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About skipperT

  • Birthday 01/01/1974

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  1. Only Yamaha knows why the p/n changed. You can’t assume anything about the reliability of these bikes based on year of manufacture or VIN. Now that is out of the way, the most likely reason for head change was the addition of an oil passage to feed the cam chain tensioner. Older bikes got a different cam chanson tensioner kit as part of an update bulletin than newer bikes. All years work fine. Don’t worry about the valves. Plan on the checking the clearances a bit earlier than recommended, somewhere after 20k miles. If they’re tight, loosen them up and keep riding. It’s a Yamaha. Very little goes wrong. -Skip
  2. Oil level is always set without springs, fork reassembled, and collapsed. -Skip
  3. Nik- that’s actually a great find. I’m sure it will run great. Don’t beat yourself up too badly, this engine is VERY easy to jump a tooth when installing and timing the camshafts. Fingers crossed... -Skip
  4. "Not I, said the cat." I'm doubtful it would work without a good amount of speed. The FI system requires a minimum amount of current to operate, along with the fuel pump. -Skip
  5. Nice write up, Piotrek. Did you replace the rear shock as well? -Skip
  6. The easiest way to test the AIS is to block the hoses where they enter the cyl head cover, or block the vacuum line leading to the operating solenoid from the throttle body port. It might be possible to install the reeds themselves backwards in the cyl head cover, but IIRC they are "keyed" and can only go in one way. (I may also be mixing up manufacturer design, if so apologies) I'm still wondering about a bad or restricted fuel pump. -Skip
  7. Any “trickle charge” battery tender type charger that maintains the battery by charging at around 0.8- <2 Amps will prolong the life of your battery. These will usually have an auto shutoff feature so you can plug it in and forget it. The brandnames I’d recommend are Optimate, tech mate, or a Battery tender brand. -Skip
  8. Sure. If it’s all good now, but wasn’t before then a bad connection somewhere is most likely. Water really shouldn’t affect anything that easily as I’ve ridden mine through downpours with no problems. All you can really do at this point is to remove fairings and check all the connections at the signals. Trace the turn signal housing wires along the bars to see where they disappear into a bundle of plugs and make sure it’s secure. Verify the turn signal switch is properly located on the bars and snug. One time I did find a plug from a switch housing that wasn’t “clicked” into place by the factory and it was causing some weird electrical issues (not on an FJ/MT though). Water inside the switch housing could also cause your symptoms. Good luck. -Skip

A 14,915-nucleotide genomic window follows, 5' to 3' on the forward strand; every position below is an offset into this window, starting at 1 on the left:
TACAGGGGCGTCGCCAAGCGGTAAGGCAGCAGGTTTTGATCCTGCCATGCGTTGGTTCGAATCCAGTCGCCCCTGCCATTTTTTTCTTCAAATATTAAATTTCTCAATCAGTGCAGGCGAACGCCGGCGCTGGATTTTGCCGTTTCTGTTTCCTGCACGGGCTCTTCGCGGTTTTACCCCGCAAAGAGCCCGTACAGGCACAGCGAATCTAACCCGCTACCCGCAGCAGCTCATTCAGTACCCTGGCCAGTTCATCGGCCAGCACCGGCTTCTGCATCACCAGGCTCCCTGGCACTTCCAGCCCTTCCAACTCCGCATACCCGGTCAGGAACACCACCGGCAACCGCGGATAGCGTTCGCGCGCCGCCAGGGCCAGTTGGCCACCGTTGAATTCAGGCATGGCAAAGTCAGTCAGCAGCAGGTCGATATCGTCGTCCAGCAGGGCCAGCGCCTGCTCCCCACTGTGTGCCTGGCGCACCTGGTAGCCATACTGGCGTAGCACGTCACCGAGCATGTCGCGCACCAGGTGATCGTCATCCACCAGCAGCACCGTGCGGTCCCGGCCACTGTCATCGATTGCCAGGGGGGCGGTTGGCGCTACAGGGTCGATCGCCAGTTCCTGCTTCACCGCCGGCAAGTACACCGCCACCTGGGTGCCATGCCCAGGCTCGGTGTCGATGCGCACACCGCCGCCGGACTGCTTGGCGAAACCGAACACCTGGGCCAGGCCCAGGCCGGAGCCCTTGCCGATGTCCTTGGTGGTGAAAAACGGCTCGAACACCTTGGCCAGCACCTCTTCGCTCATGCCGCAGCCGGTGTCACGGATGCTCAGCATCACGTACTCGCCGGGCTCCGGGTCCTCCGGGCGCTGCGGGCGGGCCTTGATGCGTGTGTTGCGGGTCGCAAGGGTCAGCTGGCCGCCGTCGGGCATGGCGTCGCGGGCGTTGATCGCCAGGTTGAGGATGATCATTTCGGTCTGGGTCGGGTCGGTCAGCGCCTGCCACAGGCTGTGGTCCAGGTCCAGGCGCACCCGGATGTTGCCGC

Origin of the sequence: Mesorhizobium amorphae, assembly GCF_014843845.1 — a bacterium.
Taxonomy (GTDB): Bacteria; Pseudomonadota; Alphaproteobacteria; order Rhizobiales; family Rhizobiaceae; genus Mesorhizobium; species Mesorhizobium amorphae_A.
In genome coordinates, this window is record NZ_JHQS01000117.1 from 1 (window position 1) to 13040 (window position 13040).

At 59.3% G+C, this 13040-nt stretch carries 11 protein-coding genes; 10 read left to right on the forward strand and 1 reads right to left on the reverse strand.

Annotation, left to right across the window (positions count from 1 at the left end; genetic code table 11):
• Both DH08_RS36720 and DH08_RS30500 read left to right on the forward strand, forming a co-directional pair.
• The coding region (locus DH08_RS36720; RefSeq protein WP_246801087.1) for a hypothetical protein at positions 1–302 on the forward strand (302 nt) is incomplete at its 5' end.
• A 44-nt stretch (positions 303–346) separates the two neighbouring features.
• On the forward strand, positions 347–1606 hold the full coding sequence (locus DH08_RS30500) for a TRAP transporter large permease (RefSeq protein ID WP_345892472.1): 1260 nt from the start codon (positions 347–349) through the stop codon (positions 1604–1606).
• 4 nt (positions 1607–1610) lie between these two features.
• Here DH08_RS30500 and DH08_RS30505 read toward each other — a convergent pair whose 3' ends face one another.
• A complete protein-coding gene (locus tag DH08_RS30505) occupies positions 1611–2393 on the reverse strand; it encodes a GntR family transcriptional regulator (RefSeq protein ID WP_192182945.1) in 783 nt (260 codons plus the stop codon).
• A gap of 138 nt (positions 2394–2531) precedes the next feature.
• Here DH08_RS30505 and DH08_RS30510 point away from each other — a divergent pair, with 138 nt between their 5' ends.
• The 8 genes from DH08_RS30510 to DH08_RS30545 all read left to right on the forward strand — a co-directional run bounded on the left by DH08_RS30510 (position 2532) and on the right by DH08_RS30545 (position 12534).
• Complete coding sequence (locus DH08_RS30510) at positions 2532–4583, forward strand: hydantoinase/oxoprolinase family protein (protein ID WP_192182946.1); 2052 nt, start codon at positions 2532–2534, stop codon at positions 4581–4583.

9. What had you taken apart or modified most recently in the bike? -Skip
  10. You asked: Is my math correct or does it need tweaks? My counter question is: Did you MEASURE the clearance with the new shim and that is the value listed in the "result" column? Or are you guessing and hoping that's where it will wind up? In which case: you will probably not be happy with the MEASURED result after you install those shims. Some will probably be ok, but others may be too far out of spec, and you may need to pull the cams again and re-adjust. But I sincerely wish you luck and hope it works out. In my experience, valve lash adjustments are sometimes a crapshoot even when measured and calculated correctly. you aren't going to get them to that theoretical perfect clearance and you'll need to adjust your expectations accordingly. -Skip
  11. Yes, leaded fuels will damage the cat. The main reason Yamaha recommends high octane fuel is due to the high compression engine design. It's safer to run higher octane fuel with advanced timing settings. These engines don't use knock sensors like a car, and for the most part by the time you hear audible pinging while riding, it's doing damage. This engine design also doesn't like to be lugged around in top gear at less than 3,000 RPM. It's not a V-twin cruiser, it's an inline sportbike motor - let her sing! The other reason for running good quality, 91 octane fuel is that it burns cleaner and doesn't build up carbon deposits like low octane poor quality gas does. YMMV. I personally don't think it's worth saving 40-80 cents per fill up. In the grand scheme of things that's nothing. -Skip
  12. Sorry it's been such a pain. My only other thought is a weak fuel pump, but you can't test fuel pressure without the right Diag. equipment. Good luck and hope you have a positive service experience. -Skip
  13. You guys are fortunate. I guess it depends on how "low" the battery actually was - deeply discharged below 11v and possibly damaged cannot be recovered via a stator. -Skip
  14. Not trying to be a pill, but NO motorcycle made in the last several decades has an alternator except for the Honda GL1800. Powersports vehicles use a (usually) wet stator for creating electrical AC voltage. A regulator/rectifier rectifies the AC V to DC V so that the bike/battery etc can use it. The reason this is important for people to wrap their heads around, is that a car's alternator will recharge a low battery (in a case where you left your headlights on for example), where a stator is ONLY powerful enough to keep a healthy battery CHARGED. IT CANNOT recharge a discharged (below 12.0v) battery. You need to attach a charger for that job. Hence why it common for powersports batteries that aren't maintained to get discharged to the point where they are damaged or unrecoverable. Requiring consumers to replace lots of batteries. Battery tenders are your friend. -Skip